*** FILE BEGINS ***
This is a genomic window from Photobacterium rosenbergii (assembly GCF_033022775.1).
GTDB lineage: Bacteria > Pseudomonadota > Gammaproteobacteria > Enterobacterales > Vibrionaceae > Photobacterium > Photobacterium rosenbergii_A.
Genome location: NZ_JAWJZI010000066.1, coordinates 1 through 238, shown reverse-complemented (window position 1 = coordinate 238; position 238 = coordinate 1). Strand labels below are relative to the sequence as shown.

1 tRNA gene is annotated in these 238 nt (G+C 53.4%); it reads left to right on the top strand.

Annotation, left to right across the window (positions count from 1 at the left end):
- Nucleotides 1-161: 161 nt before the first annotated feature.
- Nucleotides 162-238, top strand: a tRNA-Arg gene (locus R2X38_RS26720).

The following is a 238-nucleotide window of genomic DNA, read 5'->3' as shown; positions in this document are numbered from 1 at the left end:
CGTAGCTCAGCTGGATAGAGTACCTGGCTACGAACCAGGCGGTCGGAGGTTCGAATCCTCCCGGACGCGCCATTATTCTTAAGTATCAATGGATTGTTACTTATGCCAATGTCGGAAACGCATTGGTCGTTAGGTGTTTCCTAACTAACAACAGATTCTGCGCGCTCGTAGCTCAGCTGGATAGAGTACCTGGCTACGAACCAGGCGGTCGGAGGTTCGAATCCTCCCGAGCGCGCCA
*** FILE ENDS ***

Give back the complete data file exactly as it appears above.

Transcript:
This is a genomic window from Photobacterium rosenbergii (assembly GCF_033022775.1).
GTDB lineage: Bacteria > Pseudomonadota > Gammaproteobacteria > Enterobacterales > Vibrionaceae > Photobacterium > Photobacterium rosenbergii_A.
Genome location: NZ_JAWJZI010000066.1, coordinates 1 through 238, shown reverse-complemented (window position 1 = coordinate 238; position 238 = coordinate 1). Strand labels below are relative to the sequence as shown.

1 tRNA gene is annotated in these 238 nt (G+C 53.4%); it reads left to right on the top strand.

Annotation, left to right across the window (positions count from 1 at the left end):
- Nucleotides 1-161: 161 nt before the first annotated feature.
- Nucleotides 162-238, top strand: a tRNA-Arg gene (locus R2X38_RS26720).

The following is a 238-nucleotide window of genomic DNA, read 5'->3' as shown; positions in this document are numbered from 1 at the left end:
CGTAGCTCAGCTGGATAGAGTACCTGGCTACGAACCAGGCGGTCGGAGGTTCGAATCCTCCCGGACGCGCCATTATTCTTAAGTATCAATGGATTGTTACTTATGCCAATGTCGGAAACGCATTGGTCGTTAGGTGTTTCCTAACTAACAACAGATTCTGCGCGCTCGTAGCTCAGCTGGATAGAGTACCTGGCTACGAACCAGGCGGTCGGAGGTTCGAATCCTCCCGAGCGCGCCA